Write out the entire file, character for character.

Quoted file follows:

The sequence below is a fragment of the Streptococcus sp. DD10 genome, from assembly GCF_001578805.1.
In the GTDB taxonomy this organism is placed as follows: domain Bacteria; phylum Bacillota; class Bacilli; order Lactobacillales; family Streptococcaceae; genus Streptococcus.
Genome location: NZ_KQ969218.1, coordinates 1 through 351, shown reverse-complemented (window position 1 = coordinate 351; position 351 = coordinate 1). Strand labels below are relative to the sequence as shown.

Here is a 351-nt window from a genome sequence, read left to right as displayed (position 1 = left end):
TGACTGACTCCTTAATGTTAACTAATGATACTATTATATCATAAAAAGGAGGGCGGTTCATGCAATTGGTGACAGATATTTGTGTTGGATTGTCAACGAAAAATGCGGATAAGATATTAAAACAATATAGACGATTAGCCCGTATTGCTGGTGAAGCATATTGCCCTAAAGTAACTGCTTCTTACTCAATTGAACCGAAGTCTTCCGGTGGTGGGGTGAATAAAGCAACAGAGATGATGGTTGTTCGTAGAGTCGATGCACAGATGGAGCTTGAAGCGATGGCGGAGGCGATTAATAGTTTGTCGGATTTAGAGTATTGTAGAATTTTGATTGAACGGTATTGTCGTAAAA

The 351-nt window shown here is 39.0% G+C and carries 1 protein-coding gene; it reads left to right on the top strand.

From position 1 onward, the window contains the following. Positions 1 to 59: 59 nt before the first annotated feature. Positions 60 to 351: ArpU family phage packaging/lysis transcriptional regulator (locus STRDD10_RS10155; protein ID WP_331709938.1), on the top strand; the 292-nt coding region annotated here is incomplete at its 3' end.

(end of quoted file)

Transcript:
The sequence below is a fragment of the Streptococcus sp. DD10 genome, from assembly GCF_001578805.1.
In the GTDB taxonomy this organism is placed as follows: domain Bacteria; phylum Bacillota; class Bacilli; order Lactobacillales; family Streptococcaceae; genus Streptococcus.
Genome location: NZ_KQ969218.1, coordinates 1 through 351, shown reverse-complemented (window position 1 = coordinate 351; position 351 = coordinate 1). Strand labels below are relative to the sequence as shown.

Here is a 351-nt window from a genome sequence, read left to right as displayed (position 1 = left end):
TGACTGACTCCTTAATGTTAACTAATGATACTATTATATCATAAAAAGGAGGGCGGTTCATGCAATTGGTGACAGATATTTGTGTTGGATTGTCAACGAAAAATGCGGATAAGATATTAAAACAATATAGACGATTAGCCCGTATTGCTGGTGAAGCATATTGCCCTAAAGTAACTGCTTCTTACTCAATTGAACCGAAGTCTTCCGGTGGTGGGGTGAATAAAGCAACAGAGATGATGGTTGTTCGTAGAGTCGATGCACAGATGGAGCTTGAAGCGATGGCGGAGGCGATTAATAGTTTGTCGGATTTAGAGTATTGTAGAATTTTGATTGAACGGTATTGTCGTAAAA

The 351-nt window shown here is 39.0% G+C and carries 1 protein-coding gene; it reads left to right on the top strand.

From position 1 onward, the window contains the following. Positions 1 to 59: 59 nt before the first annotated feature. Positions 60 to 351: ArpU family phage packaging/lysis transcriptional regulator (locus STRDD10_RS10155; protein ID WP_331709938.1), on the top strand; the 292-nt coding region annotated here is incomplete at its 3' end.